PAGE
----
Medical researchers have been unable to come up with a definite cause for fibromyalgia. Patients suffer from an array of debilitating symptoms that have a significant effect on quality of life. These symptoms include chronic deep muscle and tender point pain, impaired cognitive function (or “fibro fog”), headaches, sleeping difficulties and restless leg syndrome. According to the Anxiety and Depression Association of America, 20 percent of fibromyalgia patients experience one of or both of these mental health disorders. Typically, this is a result of the pain and fatigue caused by the condition. In 2011, a study found that CBD could reduce anxiety beyond placebo levels, with patients given a 600mg dose administered via CBD capsules.
Moreover, several symptoms of fibromyalgia are indicative of ECS dysregulation — for instance, inflammatory conditions occur due to problems with immune system response, which is modulated by the ECS and specifically the CB2 receptor. Studies have also found that serotonin levels are affected in fibromyalgia patients, which may be noteworthy considering CBD is an agonist of the 5-HT1A receptor.
MIGRAINES AND CLINICAL ENDOCANNABINOID DEFICIENCY
Around 39 million Americans are affected by migraines, according to the Migraine Research Foundation. Migraines can cause dizziness, nausea, numbness or tingling in the face and other unpleasant symptoms. Research has shown that migraine sufferers have “statistically significant” differences in anandamide levels in cerebrospinal fluid, which is found in the brain and spinal cord.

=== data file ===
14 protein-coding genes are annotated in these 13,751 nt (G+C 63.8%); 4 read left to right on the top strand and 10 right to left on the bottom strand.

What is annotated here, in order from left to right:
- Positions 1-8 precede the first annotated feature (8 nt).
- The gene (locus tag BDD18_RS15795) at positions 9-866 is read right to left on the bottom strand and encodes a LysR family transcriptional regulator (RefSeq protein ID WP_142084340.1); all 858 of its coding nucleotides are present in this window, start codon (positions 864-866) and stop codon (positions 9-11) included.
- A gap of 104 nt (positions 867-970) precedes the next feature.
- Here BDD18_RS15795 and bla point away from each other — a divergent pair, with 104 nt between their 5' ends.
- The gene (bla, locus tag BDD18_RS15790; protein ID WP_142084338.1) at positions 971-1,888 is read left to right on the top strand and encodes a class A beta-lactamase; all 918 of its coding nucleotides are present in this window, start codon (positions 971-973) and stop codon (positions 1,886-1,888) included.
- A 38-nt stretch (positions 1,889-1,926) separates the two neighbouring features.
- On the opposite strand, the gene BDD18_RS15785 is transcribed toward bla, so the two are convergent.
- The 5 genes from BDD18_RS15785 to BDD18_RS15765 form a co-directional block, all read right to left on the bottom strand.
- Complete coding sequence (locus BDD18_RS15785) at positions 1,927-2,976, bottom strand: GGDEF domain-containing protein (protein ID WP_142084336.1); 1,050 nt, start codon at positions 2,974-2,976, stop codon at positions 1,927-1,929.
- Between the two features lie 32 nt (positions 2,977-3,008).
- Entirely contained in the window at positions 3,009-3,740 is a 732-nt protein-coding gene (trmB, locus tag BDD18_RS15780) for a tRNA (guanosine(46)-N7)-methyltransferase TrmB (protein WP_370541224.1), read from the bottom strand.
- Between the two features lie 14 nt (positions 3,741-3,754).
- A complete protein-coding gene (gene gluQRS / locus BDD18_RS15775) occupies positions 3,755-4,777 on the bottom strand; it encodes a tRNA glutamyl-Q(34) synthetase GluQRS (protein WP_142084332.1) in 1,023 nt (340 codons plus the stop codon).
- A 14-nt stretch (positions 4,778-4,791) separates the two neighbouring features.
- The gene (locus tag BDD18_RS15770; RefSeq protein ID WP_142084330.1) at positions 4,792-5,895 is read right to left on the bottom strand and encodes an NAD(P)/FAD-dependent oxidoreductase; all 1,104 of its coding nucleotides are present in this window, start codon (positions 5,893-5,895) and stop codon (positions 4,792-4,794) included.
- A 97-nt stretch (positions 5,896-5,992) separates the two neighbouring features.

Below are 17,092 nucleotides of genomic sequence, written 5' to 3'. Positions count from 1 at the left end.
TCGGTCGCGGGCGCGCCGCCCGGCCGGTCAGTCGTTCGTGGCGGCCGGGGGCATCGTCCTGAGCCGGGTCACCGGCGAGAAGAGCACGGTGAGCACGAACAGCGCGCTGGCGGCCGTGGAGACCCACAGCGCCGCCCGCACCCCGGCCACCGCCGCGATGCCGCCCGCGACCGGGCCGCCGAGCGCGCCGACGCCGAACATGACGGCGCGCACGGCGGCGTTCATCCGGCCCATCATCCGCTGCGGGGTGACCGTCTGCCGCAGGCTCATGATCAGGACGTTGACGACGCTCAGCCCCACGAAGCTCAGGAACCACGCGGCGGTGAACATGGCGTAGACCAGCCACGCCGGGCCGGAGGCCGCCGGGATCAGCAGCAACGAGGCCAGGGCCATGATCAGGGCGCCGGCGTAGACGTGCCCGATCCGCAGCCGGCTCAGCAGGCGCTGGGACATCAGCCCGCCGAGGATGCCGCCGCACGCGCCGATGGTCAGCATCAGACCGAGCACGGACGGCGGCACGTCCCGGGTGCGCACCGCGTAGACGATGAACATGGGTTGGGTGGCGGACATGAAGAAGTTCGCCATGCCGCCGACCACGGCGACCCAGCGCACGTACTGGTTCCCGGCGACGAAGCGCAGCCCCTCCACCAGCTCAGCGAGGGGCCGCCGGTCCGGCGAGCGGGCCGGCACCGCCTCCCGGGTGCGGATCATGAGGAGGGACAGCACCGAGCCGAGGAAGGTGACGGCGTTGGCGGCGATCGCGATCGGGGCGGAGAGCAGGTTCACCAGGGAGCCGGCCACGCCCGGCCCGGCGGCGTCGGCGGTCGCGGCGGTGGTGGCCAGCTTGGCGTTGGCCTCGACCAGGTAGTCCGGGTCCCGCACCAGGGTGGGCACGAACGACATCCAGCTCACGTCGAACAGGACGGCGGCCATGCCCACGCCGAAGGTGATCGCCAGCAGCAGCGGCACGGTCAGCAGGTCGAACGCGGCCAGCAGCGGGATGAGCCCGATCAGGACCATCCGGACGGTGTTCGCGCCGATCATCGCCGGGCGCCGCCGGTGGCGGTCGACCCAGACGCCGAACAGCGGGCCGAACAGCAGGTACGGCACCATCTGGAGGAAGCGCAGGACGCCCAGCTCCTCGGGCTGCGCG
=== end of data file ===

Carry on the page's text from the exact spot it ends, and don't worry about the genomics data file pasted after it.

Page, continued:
Russo found that endocannabinoid system changes could help to alleviate migraines in his 2004 research. The main finding was that anandamide, a key neurotransmitter in the ECS, heightens the effectiveness of the 5-HT1A receptor while inhibiting the 5-HT2A receptor. This could help with treating acute migraines and as a preventative treatment. Furthermore, the results showed that several cannabinoids exhibited anti-inflammatory properties and dopamine-blocking effects.
The light and sound sensitivity that results from migraines may be due to an overactive nervous system. The ECS is renowned for regulating such imbalances (Russo, 2016). Some have suggested that the root cause of migraines can be traced back to the trigeminovascular system, which brings blood to the brain. Studies have shown that endocannabinoids can influence this system. Migraines and cluster headaches may be best managed with a treatment that is an agonist of the CB1 receptor.